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NEC Quiz: Article 250, Part Eight Answers

by Mark Lamendola

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  1. [250.50]. If you said "separated," you're wrong. All grounding electrodes must be bonded together. And actually, it isn't possible to "separate" electrodes. Read IEEE-142 for a comprehensive explanation. Before doing that, review Kirchoff's Law of Parallel Circuits and look at soil resistivity data.
     

  2. [250.52(A)]. There are actually eight: metal underground water pipe, metal frame of the structure, concrete-encased electrode, ground ring, rod and pipe electrode, other Listed electrodes, and other local metal underground systems or structures.
     

  3. [250.52(B)]. Metal underground piping systems. However, these must be bonded to the grounding electrode system to prevent flashovers.
     

  4. [250.52(B)]. Aluminum.
     

  5. [250.53(B)]. Six feet, assuming 10 foot rods. The reason is shell theory, which basically says that if the rods as the rods get closer than a certain distance they cancel each other out. While the NEC states six feet as a minimum, longer is better. So, for example, if you drive a second rod and you have 35 feet until you reach the end of the wall you are working near it's a good design practice to go 35 feet between rods. The extra copper in the ground, if buried properly, will serve as an additional electrode.

 

 

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How the NEC is arranged

  1. The first four Chapters of the NEC apply to all installations.
  2. Article 90 precedes Chapter One, and establishes the authority of the NEC.
  3. Article 80 follows the body of the NEC; it exists as Annex H. It provides the requirements for administration.
  4. Chapters 5, 6, and 7 are the "special" chapters, covering special: occupancies, equipment, and conditions (in that order).
  5. Chapter 8 provides the requirements for communications systems.
  6. Chapter 9 provides tables.
  7. The appendices provide mostly reference information.
  8. Appendix D contains examples that every NEC user should study.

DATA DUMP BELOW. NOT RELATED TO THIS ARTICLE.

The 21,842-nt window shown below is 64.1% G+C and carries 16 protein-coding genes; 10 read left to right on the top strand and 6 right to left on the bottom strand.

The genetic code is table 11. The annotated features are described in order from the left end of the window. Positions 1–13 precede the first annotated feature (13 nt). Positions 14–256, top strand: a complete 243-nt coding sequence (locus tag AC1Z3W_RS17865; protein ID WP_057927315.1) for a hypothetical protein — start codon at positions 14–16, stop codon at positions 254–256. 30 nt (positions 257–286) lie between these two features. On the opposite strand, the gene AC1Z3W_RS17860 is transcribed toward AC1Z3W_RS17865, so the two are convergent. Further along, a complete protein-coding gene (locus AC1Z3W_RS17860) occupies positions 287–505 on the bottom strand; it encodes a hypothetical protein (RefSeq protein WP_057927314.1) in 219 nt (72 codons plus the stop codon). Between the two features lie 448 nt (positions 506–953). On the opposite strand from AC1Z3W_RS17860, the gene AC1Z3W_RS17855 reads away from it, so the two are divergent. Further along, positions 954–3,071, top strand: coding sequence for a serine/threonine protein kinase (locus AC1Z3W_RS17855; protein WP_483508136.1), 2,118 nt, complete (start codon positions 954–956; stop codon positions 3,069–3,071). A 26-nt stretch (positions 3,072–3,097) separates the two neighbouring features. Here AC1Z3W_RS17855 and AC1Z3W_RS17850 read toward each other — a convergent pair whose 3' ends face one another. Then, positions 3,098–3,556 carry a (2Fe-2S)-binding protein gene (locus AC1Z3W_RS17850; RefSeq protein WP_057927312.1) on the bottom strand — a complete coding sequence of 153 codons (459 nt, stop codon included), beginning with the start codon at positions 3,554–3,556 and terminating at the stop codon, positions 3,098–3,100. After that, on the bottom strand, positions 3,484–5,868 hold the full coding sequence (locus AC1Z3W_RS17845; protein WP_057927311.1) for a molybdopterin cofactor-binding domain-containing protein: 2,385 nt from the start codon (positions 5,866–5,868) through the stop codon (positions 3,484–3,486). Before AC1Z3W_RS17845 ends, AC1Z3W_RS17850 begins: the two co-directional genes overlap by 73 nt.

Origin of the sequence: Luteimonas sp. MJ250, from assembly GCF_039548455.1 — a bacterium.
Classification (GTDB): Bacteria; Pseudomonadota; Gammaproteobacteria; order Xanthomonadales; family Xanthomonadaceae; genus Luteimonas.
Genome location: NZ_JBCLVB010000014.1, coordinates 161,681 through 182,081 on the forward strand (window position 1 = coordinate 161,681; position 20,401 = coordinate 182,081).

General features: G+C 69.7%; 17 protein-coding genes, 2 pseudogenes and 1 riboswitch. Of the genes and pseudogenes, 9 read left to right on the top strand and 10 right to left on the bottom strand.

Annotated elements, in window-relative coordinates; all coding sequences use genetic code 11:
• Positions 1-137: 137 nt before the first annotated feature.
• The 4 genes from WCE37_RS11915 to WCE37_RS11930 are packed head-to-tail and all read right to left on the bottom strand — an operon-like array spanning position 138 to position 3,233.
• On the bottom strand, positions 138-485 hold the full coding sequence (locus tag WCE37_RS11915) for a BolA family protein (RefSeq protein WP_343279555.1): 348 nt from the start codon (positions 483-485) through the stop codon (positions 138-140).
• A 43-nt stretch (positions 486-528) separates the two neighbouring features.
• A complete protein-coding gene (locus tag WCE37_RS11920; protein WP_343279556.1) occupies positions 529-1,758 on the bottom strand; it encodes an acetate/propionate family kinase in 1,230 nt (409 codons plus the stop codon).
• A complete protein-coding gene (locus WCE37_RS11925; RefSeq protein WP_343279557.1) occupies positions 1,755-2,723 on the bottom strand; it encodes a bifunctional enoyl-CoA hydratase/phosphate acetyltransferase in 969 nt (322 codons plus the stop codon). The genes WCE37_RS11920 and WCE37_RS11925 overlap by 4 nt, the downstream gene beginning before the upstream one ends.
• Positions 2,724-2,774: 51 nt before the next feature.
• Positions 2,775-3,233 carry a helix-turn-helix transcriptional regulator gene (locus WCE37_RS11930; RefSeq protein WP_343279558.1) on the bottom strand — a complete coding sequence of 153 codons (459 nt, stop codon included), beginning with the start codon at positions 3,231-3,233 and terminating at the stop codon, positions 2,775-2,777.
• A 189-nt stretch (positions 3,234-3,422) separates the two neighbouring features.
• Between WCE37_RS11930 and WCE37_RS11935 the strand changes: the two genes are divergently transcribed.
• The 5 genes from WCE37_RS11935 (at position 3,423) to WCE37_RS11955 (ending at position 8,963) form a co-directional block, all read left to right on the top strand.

Try your NEC moxy:

  • Do you know the difference between bonding and grounding? Hint: Look in the NEC, Article 100.
  • Does the NEC refer to grounding incorrectly in any of its articles? Yes! So be careful to apply the Article 100 definitions. Don't ground where you should bond.
  • When doing motor load calculations, which Article covers hermetic motors? Answer: While Article 440 covers the application of hermetic motors, it does so only by amending Article 430 because hermetic motors are a special case of motors. For motor load calculations, refer to Article 430.
  • Does the NEC provide a voltage drop requirement? Yes! It does so in a special case, which is Article 648 Sensitive Electronic Equipment. But for general applications, it does not provide a requirement; it merely provides a recommendation in a couple of FPNs.
  • Take our Code Quizzes.

Remember other applicable codes, rules, standards, and references:

  • OSHA's electrical worker safety rules.
  • IEEE standards.
  • NETA standards.
  • NFPA standards.
  • International Codes (if applicable to the installation).
  • State Codes (if the state has them).
  • Local ordinances and permit requirements.
  • Local fire codes.
  • Manufacturer requirements or guidelines.
  • Customer security requirements.
  • Industry standards.
  • Your company's own internal standards, practices, and procedures.
  • Engineering drawing notes.

 

 

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